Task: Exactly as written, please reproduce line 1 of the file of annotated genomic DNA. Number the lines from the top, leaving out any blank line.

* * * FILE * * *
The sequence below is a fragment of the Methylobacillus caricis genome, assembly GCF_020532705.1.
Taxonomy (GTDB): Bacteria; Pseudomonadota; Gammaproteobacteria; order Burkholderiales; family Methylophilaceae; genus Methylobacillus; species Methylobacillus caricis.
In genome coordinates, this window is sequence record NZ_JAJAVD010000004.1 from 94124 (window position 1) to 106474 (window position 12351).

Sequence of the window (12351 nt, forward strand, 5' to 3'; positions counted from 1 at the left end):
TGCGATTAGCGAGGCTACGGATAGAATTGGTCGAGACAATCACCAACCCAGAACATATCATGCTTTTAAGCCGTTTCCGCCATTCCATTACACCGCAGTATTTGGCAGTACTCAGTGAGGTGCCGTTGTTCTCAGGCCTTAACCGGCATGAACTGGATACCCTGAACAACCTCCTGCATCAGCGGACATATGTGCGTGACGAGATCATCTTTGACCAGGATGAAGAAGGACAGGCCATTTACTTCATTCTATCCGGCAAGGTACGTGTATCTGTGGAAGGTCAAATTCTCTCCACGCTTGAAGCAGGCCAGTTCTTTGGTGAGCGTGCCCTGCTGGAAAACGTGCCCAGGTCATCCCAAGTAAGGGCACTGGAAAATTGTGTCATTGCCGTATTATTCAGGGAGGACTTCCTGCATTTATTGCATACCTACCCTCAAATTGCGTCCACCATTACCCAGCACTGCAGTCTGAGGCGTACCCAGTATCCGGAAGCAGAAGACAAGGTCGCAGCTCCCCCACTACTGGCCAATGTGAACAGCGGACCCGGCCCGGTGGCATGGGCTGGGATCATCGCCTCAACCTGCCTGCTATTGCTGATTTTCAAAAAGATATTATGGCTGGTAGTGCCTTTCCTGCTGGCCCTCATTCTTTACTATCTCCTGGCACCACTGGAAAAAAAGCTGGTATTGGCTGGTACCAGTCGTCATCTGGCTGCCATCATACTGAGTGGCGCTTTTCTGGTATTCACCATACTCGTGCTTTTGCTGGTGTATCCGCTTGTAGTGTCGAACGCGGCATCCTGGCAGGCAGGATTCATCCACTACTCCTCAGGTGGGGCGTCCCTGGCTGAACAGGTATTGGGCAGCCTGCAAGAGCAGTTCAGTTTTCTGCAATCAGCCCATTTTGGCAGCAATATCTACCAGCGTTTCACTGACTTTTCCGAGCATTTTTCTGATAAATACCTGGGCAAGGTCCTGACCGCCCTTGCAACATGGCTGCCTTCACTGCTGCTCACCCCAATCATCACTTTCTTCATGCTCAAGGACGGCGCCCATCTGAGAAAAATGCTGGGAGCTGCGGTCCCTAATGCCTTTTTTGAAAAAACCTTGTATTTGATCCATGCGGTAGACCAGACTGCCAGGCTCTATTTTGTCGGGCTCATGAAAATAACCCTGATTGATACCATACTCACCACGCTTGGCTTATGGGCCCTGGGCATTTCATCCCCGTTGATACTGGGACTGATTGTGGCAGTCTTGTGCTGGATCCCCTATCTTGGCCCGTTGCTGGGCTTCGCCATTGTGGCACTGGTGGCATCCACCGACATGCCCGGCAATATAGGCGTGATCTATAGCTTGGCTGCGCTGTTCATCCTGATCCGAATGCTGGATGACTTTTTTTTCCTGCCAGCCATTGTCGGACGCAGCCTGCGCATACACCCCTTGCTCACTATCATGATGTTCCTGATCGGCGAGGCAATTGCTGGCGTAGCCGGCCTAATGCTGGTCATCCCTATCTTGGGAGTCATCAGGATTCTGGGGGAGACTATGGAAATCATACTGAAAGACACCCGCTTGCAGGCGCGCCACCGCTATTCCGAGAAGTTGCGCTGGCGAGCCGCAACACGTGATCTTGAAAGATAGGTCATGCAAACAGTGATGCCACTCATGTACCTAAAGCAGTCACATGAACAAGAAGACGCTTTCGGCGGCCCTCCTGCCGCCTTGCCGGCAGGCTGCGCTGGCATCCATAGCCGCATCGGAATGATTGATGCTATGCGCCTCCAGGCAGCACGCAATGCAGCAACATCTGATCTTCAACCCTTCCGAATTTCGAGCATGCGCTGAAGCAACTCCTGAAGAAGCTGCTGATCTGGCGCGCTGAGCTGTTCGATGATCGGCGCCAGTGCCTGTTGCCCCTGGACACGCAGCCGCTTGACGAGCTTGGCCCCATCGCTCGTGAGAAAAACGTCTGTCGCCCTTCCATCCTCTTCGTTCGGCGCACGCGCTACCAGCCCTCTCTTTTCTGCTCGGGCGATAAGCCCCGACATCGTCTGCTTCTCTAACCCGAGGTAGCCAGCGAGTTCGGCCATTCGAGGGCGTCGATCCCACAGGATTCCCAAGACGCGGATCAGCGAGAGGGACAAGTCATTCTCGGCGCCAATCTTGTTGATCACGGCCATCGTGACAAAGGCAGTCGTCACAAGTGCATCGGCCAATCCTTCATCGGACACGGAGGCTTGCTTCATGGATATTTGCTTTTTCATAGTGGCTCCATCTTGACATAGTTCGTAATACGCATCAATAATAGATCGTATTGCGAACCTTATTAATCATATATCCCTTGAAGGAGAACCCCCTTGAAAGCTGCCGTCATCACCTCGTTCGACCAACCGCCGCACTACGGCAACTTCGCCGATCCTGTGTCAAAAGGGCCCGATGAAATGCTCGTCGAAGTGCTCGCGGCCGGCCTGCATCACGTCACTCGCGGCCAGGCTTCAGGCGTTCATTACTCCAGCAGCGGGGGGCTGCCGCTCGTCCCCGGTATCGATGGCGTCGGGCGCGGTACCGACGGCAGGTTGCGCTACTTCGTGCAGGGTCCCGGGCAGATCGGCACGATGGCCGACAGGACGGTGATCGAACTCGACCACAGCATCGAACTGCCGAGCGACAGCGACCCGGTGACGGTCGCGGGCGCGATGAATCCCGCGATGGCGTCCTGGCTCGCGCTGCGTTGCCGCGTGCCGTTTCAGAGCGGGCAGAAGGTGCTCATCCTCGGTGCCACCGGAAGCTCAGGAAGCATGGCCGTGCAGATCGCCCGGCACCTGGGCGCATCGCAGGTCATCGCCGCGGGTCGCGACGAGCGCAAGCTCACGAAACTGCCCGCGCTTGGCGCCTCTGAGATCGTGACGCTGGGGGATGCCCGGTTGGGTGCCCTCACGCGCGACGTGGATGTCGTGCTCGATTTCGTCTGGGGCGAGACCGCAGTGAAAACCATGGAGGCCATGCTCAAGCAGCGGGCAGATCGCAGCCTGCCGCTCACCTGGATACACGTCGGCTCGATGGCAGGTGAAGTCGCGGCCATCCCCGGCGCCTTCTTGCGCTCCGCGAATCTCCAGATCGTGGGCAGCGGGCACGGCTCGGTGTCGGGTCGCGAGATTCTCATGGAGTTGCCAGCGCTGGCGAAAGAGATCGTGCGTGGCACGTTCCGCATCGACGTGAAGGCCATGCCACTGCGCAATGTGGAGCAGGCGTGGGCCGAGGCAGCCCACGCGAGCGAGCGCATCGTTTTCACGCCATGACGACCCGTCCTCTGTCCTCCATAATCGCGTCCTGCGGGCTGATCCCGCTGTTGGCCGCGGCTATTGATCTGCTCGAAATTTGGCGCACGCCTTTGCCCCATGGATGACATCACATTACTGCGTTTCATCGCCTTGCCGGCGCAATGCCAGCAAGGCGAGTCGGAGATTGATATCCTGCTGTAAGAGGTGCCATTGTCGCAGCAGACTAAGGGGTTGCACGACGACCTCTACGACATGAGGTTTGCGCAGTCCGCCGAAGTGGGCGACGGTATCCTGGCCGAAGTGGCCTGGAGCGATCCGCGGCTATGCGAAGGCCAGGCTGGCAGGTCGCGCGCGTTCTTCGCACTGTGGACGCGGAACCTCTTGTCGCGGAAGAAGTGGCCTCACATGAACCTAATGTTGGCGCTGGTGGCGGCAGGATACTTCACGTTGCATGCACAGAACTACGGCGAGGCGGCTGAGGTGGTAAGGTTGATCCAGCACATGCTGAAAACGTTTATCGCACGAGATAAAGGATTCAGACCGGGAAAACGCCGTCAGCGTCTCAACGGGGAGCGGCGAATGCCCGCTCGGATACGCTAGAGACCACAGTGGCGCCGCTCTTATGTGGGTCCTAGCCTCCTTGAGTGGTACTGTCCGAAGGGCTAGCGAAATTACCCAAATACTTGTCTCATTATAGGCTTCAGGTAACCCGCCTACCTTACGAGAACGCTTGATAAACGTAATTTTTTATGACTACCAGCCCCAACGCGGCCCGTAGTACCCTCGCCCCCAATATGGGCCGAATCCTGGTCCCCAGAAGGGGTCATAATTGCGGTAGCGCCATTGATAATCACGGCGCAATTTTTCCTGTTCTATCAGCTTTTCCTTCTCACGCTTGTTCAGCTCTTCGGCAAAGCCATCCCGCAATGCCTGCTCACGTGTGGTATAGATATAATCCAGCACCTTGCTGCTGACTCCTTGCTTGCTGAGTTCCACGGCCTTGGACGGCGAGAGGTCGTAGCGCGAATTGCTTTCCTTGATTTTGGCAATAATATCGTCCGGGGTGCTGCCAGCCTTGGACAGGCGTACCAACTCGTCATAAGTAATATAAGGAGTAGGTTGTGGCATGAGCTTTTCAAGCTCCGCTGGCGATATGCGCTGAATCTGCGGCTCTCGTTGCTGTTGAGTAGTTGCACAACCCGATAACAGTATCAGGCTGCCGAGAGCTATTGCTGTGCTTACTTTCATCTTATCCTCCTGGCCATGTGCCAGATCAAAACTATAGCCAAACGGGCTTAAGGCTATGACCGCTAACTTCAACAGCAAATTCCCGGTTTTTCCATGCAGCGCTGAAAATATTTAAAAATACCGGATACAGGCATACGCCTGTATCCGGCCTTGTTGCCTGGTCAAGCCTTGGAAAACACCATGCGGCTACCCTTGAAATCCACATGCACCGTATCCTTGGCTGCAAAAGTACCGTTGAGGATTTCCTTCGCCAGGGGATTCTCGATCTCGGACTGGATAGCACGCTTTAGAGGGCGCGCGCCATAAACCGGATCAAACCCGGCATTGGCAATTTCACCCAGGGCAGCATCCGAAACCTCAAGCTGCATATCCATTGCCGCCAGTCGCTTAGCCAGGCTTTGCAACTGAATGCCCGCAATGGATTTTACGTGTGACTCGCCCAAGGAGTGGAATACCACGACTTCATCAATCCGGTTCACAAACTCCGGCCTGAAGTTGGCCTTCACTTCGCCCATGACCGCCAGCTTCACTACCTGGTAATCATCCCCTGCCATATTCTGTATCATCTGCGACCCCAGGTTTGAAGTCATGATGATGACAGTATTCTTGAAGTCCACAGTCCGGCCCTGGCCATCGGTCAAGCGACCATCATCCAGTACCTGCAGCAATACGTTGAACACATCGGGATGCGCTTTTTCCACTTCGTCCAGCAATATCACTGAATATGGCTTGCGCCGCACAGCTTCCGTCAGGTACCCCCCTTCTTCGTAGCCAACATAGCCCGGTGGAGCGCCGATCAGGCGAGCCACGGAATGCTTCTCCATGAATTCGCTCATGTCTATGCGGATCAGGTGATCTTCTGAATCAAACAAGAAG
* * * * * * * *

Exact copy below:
The sequence below is a fragment of the Methylobacillus caricis genome, assembly GCF_020532705.1.